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Coons, Carper call for added security and intelligence ahead of inauguration

Sophia Schmidt, Delaware Public Media

Threats of additional extremist violence in the U.S. Capitol and elsewhere next week are circulating. Delaware’s U.S. Senators urge better security—and intelligence—for President-elect Biden’s inauguration. 


Apparent failures in intelligence and security allowed a nearly unprecedented breach of the U.S. Capitol by pro-Trump extremists last week.  And with Biden’s inauguration coming up next week, many worry the violence is not over. 

Sen. Chris Coons (D-Delaware) said last week he was concerned about security at the Capitol after Wednesday’s events—and expressed to Senate leadership the importance of “robust” resources and planning for the inauguration.

“The inauguration of the president is one of the most important national events in the life of our democracy,” Coons said. 

Sen. Tom Carper (D-Delaware), said he was most concerned about the lack of intelligence. 

“Police forces have the ability—federal, state and local—have the ability to infiltrate terrorist organizations, be they racist organizations, be they white power organizations, other organizations, … to gather information about what might happen at a rally like that,” Carper said. “I’m concerned that maybe a very good job was not done of that.”

Carper says the same mistake cannot be made again. 

President Trump has reportedly discussed trying to pardon himself—a move considered “uncharted legal territory.” 

“No president in American history has tried to pardon themselves,” Coons said last week. “It should not be possible or effective. You cannot be both judge and jury in your own case.”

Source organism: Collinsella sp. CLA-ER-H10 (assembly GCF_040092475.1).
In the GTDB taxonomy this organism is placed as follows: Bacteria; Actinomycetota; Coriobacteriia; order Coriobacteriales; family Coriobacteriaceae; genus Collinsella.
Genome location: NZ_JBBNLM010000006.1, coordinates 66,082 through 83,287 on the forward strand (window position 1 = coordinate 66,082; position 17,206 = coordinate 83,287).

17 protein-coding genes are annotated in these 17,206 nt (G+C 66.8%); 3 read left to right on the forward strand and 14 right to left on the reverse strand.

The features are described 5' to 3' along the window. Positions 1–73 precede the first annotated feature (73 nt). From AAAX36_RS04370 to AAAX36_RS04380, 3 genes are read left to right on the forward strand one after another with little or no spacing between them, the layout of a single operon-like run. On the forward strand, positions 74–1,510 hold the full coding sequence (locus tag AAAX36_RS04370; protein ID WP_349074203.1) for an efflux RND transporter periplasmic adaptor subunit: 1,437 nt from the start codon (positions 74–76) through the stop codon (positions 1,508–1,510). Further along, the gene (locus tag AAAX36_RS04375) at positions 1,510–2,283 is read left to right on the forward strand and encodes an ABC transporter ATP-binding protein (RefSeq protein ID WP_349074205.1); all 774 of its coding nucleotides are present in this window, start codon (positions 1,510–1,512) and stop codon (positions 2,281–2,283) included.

Coons noted that even if Trump were able to pardon himself—which many constitutional scholars think is not possible—he wouldn't be shielded from prosecution under state law. 

“He will face, I think, legal action in a number of states—principally New York,” Coons said. “You cannot use a presidential pardon to protect any individual from state legal action. So I think he is most likely to be held accountable in a number of states where there are ongoing investigations.”

In a New York Times op-ed published Monday, Coons again called for Trump to resign, be removed from office or be impeached. He emphasized the need to hold Trump accountable for inciting the insurrection and undermining the credibility of elections.

President-elect Joe Biden plans tonominate Merrick Garland for U.S. Attorney General—and Coons will participate in the Senate Judiciary Committee hearing to confirm him. 

Coons said he won’t necessarily focus on asking Garland about investigating or prosecuting Trump, but rather his plans to “restore independence” to the Department of Justice, while holding the current administration accountable.

Carper, says Garland would make a “terrific” Attorney General — and that there’s “no finer human being” on the Federal bench.


Sophia Schmidt is a Delaware native. She comes to Delaware Public Media from NPR’s Weekend Edition in Washington, DC, where she produced arts, politics, science and culture interviews. She previously wrote about education and environment for The Berkshire Eagle in Pittsfield, MA. She graduated from Williams College, where she studied environmental policy and biology, and covered environmental events and local renewable energy for the college paper.
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